This is what Hugh Whitemore, by choosing to adapt the books into four two-hour films, has done. Whitemore, who specialises in bringing to the screen the hidden depths of buttoned-up Englishmen (he was the scriptwriter of 84 Charing Cross Road and Franco Zeffirelli's recent Jane Eyre), breaks the action down into a series of choice encounters, in which the same characters circle relentlessly round Powell's alter ego, Nicholas Jenkins, played over the course of his long life by James Purefoy and John Standing. All the significant characters are there, but they are usually glimpsed only in passing, on the edge of apparently unconnected events. The flavour of each is conveyed in the fleeting attitudes they strike, and in the snatches of Powell's dialogue which have been faithfully reproduced. And it works, not least because the dialogue often gives a better sense of Powell's voice than the convoluted authorial monologues that sometimes precede it in the novels. The inner life of the narrator is dispensed with altogether.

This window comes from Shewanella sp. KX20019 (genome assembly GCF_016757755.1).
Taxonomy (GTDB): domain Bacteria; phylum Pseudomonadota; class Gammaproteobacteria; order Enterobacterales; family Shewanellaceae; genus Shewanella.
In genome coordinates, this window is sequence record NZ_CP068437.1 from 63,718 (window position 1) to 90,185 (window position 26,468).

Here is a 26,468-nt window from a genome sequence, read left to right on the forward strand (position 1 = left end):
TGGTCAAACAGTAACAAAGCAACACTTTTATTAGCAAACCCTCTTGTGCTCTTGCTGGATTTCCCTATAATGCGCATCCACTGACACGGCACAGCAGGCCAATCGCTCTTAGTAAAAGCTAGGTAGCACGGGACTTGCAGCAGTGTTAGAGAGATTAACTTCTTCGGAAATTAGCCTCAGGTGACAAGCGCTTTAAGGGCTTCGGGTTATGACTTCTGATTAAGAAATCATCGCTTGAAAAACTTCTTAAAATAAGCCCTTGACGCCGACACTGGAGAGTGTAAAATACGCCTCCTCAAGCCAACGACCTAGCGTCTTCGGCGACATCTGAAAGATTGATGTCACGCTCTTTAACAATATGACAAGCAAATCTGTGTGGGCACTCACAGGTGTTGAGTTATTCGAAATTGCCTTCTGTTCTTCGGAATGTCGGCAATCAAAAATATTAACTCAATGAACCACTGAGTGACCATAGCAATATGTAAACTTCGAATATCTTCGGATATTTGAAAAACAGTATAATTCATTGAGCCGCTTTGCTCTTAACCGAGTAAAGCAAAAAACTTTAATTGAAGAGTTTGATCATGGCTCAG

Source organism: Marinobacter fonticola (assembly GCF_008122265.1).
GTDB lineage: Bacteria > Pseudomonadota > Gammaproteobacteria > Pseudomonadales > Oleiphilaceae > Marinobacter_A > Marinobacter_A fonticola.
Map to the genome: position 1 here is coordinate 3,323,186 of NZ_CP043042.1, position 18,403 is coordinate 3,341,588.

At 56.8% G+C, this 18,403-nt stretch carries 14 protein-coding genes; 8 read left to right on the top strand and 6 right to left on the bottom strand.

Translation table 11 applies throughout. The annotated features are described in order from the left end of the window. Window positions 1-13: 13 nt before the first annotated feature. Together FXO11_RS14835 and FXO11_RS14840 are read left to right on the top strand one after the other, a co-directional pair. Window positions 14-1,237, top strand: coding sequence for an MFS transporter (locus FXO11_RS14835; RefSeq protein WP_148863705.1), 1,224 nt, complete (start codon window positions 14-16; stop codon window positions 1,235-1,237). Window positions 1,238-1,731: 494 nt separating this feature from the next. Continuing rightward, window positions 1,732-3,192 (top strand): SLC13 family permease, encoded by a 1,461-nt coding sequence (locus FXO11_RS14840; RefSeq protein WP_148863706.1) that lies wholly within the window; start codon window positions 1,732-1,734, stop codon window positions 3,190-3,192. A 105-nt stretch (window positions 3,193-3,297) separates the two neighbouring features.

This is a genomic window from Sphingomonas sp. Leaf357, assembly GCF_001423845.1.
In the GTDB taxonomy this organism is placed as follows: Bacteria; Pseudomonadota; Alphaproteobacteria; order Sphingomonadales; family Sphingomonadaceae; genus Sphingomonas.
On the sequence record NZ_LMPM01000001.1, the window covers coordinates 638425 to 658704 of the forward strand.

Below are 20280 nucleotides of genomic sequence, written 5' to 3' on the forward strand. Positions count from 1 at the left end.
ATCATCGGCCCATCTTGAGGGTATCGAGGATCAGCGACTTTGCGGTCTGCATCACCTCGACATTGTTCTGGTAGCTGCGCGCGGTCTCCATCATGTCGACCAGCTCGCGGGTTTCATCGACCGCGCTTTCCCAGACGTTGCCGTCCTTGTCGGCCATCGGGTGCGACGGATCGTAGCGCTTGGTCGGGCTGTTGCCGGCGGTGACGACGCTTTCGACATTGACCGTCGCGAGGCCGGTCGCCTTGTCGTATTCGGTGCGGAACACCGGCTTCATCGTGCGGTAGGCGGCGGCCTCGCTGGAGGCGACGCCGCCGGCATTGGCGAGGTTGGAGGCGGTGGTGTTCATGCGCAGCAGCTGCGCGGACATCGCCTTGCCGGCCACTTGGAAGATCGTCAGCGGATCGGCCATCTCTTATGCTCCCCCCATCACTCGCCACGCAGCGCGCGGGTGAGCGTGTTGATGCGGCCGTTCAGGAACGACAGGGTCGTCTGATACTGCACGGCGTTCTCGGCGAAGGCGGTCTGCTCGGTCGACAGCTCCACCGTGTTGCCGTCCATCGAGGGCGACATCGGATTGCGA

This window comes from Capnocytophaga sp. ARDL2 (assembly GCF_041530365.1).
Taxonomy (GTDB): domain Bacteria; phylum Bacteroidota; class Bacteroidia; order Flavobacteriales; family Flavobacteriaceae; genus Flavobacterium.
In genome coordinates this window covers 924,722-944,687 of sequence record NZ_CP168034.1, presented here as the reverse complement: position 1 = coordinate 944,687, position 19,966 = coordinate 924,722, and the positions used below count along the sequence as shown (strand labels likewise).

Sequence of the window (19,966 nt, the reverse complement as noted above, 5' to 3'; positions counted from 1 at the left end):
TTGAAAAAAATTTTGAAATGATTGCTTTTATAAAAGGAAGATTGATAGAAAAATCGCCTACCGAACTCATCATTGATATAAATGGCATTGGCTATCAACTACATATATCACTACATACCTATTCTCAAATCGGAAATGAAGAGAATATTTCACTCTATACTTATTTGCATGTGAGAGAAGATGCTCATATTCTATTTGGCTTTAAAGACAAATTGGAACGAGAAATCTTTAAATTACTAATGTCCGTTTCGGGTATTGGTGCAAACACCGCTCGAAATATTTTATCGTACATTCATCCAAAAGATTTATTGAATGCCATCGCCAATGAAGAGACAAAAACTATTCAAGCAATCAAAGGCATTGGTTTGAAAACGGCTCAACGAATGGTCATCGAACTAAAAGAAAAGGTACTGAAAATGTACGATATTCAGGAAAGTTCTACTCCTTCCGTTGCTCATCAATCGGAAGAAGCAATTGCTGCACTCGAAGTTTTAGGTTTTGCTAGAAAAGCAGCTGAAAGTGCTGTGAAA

The one thing Whitemore can't do is give the books more of a plot than they have on the page, no matter how much the action is condensed. A Dance to the Music of Time is not a conventional costume drama; perhaps to emphasise this, the first scene of nudity in the books, which comes towards the end of volume three, occurs 10 seconds into the televised version when Claire Skinner, as Jenkins's girlfriend, opens her very respectable front door with nothing on. But it is costume drama none the less, and as such it is bound to disappoint those who have set expectations of the genre. For while a great deal goes on, and although the costumes are wonderful, not a lot actually happens. The events which constitute the drama itself are pretty innocuous - a man has sugar poured over him at a party, a man gets drunk and has to be put to bed, a woman is sick into an urn at a funeral. There are marriages, divorces, births and deaths, but these punctuate the story at the same rhythm as the rest of the action. Familiar characters constantly reappear, older but not usually wiser. The wicked are not often punished. There are no happy endings.